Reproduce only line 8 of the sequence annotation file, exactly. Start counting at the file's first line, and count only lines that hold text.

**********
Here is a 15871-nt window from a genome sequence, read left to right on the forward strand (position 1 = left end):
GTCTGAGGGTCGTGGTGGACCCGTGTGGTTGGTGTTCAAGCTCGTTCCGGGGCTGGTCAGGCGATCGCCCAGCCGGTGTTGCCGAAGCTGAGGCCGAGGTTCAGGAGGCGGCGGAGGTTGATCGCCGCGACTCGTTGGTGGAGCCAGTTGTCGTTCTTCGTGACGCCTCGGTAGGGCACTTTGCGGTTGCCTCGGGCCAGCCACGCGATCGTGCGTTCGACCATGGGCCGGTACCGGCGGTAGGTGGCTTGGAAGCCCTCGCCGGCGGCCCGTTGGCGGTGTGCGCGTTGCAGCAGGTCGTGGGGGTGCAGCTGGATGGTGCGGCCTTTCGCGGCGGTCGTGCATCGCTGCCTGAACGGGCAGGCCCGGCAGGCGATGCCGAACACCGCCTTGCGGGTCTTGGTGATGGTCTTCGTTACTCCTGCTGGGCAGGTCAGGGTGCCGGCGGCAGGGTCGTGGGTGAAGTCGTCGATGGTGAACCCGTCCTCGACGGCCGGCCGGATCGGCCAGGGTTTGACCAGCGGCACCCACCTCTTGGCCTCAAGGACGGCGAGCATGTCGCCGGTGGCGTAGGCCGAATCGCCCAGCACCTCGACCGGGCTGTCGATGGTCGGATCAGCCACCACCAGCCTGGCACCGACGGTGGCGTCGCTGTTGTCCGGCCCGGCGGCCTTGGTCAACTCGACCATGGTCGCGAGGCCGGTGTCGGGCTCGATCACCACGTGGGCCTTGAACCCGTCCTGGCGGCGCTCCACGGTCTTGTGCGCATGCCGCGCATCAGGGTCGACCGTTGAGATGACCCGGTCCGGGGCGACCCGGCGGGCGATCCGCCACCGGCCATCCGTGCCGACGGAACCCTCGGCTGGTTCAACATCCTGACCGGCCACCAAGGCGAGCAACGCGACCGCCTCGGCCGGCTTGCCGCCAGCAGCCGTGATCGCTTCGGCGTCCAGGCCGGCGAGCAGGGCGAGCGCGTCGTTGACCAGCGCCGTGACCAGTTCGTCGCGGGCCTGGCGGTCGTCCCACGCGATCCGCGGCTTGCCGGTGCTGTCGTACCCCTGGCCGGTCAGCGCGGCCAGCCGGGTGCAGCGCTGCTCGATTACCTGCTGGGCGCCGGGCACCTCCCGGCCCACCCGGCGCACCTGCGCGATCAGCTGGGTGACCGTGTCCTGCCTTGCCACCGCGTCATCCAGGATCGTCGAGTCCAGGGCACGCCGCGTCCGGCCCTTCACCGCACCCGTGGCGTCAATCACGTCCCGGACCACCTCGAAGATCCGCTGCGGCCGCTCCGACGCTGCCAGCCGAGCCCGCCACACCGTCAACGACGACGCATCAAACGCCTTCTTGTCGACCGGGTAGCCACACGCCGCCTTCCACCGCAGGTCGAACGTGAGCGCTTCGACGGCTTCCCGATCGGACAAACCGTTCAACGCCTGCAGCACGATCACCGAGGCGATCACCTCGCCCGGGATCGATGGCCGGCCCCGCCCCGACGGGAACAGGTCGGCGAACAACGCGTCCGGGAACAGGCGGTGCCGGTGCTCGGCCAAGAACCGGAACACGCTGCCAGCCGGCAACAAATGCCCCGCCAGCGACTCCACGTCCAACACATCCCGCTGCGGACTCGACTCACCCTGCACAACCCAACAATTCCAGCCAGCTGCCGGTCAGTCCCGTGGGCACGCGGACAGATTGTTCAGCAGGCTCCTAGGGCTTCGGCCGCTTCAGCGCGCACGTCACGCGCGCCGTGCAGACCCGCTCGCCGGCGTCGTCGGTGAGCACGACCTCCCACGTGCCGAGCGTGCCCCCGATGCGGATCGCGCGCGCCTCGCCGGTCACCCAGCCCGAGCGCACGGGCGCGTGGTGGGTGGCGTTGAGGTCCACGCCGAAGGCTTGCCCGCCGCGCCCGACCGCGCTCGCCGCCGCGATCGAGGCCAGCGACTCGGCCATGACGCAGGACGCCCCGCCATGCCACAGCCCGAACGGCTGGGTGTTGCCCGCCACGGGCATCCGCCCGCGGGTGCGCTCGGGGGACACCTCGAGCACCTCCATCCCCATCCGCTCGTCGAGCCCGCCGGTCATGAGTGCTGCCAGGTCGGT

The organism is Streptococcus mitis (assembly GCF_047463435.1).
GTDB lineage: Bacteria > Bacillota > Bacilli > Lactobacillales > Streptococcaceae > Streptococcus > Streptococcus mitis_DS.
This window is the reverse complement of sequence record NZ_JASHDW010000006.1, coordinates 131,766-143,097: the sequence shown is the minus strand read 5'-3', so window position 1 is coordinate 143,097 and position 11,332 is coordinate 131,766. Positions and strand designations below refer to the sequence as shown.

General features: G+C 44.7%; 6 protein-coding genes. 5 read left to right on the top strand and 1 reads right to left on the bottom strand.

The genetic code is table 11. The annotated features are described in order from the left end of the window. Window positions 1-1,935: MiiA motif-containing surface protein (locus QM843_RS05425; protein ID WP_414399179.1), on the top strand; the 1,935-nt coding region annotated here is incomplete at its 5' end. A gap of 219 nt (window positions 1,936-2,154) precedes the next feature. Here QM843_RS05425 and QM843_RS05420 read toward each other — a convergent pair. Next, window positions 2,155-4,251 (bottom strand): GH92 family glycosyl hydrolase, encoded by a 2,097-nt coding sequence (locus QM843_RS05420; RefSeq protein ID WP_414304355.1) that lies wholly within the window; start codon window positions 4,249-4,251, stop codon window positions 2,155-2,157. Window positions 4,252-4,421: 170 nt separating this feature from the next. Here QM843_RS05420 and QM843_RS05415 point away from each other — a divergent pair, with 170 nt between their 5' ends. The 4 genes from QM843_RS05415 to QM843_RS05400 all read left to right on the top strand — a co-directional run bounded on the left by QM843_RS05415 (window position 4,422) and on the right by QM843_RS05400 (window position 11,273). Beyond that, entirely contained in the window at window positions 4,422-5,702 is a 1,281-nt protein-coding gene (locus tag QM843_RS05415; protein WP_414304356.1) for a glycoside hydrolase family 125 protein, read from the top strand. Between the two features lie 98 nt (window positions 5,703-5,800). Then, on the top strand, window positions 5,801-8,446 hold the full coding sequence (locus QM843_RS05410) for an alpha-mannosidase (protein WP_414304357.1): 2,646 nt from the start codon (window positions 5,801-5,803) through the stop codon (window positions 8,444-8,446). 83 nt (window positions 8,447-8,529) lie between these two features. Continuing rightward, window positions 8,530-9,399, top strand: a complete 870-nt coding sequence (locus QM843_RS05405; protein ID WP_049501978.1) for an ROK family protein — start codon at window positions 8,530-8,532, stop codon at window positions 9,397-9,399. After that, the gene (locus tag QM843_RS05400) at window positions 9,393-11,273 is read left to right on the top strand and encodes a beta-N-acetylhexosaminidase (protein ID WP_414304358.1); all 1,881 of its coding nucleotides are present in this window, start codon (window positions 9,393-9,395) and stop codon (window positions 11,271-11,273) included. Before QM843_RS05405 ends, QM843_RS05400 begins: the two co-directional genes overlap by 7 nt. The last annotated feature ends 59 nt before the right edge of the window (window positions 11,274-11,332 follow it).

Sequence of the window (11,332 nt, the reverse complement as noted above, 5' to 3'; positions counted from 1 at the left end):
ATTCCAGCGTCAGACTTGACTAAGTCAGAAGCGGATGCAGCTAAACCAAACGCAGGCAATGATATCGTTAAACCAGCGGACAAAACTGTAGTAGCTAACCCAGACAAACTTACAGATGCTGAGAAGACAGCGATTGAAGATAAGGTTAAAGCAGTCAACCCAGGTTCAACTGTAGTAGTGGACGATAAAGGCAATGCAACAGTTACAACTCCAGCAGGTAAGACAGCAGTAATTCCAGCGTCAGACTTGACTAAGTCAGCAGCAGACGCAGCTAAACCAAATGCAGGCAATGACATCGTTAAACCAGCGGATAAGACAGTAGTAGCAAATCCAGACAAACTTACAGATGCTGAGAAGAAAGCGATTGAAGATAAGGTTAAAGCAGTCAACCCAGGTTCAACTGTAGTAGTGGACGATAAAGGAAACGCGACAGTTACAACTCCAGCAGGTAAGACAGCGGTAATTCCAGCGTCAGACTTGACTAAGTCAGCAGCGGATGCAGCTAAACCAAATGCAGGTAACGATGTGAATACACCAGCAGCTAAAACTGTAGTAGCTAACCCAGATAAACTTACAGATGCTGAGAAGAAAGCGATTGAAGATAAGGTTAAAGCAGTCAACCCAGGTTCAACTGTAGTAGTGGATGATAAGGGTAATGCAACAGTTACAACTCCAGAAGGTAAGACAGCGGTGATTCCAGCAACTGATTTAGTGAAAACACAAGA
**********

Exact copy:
Sequence of the window (11,332 nt, the reverse complement as noted above, 5' to 3'; positions counted from 1 at the left end):